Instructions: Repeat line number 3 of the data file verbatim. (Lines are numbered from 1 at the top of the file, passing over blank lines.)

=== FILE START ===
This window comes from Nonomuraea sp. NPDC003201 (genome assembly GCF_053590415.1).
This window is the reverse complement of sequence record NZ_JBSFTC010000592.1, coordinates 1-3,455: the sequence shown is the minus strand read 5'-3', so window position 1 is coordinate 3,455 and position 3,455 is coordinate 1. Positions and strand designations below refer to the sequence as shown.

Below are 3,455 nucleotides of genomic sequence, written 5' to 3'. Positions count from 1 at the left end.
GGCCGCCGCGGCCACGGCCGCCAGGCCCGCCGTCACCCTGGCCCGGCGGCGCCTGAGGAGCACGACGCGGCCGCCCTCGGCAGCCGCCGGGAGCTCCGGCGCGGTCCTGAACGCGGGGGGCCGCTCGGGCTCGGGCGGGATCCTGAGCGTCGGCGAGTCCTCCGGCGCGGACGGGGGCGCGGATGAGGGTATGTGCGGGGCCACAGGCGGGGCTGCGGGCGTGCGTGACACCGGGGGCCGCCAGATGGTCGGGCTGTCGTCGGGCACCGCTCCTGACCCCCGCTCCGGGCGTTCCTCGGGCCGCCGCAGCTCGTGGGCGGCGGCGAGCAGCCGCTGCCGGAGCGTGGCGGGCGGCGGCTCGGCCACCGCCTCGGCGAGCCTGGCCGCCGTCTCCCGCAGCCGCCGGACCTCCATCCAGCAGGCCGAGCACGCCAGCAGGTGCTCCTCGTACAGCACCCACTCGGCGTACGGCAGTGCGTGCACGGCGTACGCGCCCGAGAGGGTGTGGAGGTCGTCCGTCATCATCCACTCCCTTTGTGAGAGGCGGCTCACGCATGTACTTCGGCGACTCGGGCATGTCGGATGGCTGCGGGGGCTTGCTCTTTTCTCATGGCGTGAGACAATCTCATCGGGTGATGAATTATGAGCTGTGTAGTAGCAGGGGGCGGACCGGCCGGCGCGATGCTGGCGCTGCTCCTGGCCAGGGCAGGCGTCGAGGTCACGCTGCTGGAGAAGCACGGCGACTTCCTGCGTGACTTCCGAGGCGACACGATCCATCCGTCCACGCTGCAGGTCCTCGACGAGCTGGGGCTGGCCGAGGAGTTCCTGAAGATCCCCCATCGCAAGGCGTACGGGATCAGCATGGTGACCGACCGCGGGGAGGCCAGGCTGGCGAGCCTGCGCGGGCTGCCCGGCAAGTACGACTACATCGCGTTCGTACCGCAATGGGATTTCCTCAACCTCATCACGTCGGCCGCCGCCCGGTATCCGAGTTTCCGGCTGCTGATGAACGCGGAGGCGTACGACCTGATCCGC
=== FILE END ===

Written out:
Below are 3,455 nucleotides of genomic sequence, written 5' to 3'. Positions count from 1 at the left end.